If you go to this month's Book Report on page 46 you'll find a review of Phil Romano's book Food for Thought. He is one of the country's great concept creators, having developed more than 25 different concepts, including Fuddrucker's, Romano's Macaroni Grill and Eatzi's. In the book, Romano offers an interesting prediction based on the observation that momandpop restaurants are fading away because of their inability to compete with big chain restaurants.
Though Romano built a $10 billion empire by creating big chains, he laments the loss of "creativity and nonconformity" that independent restaurants bring to the table. Nevertheless, he suggests that the independent spirit will survive, albeit in another form.
Romano says the next wave of independents will come from the ranks of chain managers who eventually decide that if they can successfully run a restaurant for a multi-unit company, they might as well do it for themselves. He writes that there are growing examples of these people opening independent restaurants that are "quite good."
I don't know if the conversion of chain operators to independents is a new and substantial phenomenon, but it certainly poses an interesting scenario. More than a few times I've discussed in this column the on-going struggle independents have faced to survive against powerful chains. And, without a doubt, many of the independents who were crushed under the weight of The Cheesecake Factories and P.F. Chang's will not be missed. With that said, there are plenty of very good independents who are struggling to compete against powerhouse chains with powerhouse budgets.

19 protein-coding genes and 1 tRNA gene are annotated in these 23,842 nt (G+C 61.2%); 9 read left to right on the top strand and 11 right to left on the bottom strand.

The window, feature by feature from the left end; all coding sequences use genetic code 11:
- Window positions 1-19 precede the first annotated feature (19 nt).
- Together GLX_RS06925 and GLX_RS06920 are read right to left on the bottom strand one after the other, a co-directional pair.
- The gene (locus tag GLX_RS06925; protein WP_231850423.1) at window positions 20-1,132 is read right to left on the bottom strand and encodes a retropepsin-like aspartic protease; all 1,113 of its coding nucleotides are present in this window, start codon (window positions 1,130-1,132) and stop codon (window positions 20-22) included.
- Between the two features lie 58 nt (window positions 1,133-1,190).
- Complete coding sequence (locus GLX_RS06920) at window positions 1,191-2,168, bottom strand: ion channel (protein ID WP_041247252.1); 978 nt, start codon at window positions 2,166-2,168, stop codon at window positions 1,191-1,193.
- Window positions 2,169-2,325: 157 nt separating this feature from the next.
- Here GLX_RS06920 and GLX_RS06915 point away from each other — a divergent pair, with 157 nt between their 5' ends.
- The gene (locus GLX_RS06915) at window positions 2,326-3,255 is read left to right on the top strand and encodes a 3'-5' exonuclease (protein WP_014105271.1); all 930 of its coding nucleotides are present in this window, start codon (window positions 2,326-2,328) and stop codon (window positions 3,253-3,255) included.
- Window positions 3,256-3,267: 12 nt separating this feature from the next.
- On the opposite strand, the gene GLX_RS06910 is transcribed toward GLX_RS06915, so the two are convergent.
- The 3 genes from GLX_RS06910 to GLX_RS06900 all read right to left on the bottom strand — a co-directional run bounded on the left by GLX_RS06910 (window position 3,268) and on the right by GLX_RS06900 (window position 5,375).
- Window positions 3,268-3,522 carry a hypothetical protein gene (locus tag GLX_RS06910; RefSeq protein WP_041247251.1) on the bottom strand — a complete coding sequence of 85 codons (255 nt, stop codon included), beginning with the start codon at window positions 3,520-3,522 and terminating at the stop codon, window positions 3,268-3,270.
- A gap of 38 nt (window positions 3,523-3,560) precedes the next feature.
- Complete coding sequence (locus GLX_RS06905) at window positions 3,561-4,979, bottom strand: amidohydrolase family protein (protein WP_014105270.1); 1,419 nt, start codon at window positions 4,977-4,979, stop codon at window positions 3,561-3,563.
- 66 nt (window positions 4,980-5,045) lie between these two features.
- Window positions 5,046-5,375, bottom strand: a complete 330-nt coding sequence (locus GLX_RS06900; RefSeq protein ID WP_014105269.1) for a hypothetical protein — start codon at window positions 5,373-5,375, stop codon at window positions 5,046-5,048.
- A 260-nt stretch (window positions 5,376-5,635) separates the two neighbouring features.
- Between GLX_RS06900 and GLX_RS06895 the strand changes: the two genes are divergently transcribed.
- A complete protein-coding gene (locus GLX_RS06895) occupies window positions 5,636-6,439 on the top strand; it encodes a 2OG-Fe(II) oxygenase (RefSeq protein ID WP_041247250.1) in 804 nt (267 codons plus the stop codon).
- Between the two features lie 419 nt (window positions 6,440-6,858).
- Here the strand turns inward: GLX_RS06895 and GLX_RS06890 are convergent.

If Romano is right and a new breed of independent surfaces in a big way, the playing field will get that much more complicated. The chain-to-independent converts will face the same issues as other independents, but you can bet they will be much more sophisticated and savvy than mom-and-pop operators. They'll not only have the skills to give the chains a run for their money, they'll also be formidable competitors for traditional independent operators.
Small restaurant operators certainly don't want to hear stuff like that, but at least there will be more independents to go up against the big chains.
So long, Chicago!
By now you've probably heard that the National Restaurant Association is looking to move its Restaurant Hotel-Motel Show out of Chicago, the second-largest convention held in the city. Logistically, Chicago could not be more perfect with its central location and easy-going manner. However, if you've every had to deal with the city's convention center—McCormick Place—you know that the labor unions there are not so easy or inexpensive to work with.
The NRA is considering a move, after 56 years in Chicago, to either Las Vegas or Orlando. Personally, I've always been a big fan of Chicago, but if it must move, I'd much rather go to Las Vegas because of its restaurant scene. Orlando is a yawn. We're not likely going to get a vote on the matter, but here's a chance to let the NRA know what you think. Email me with your printable thoughts.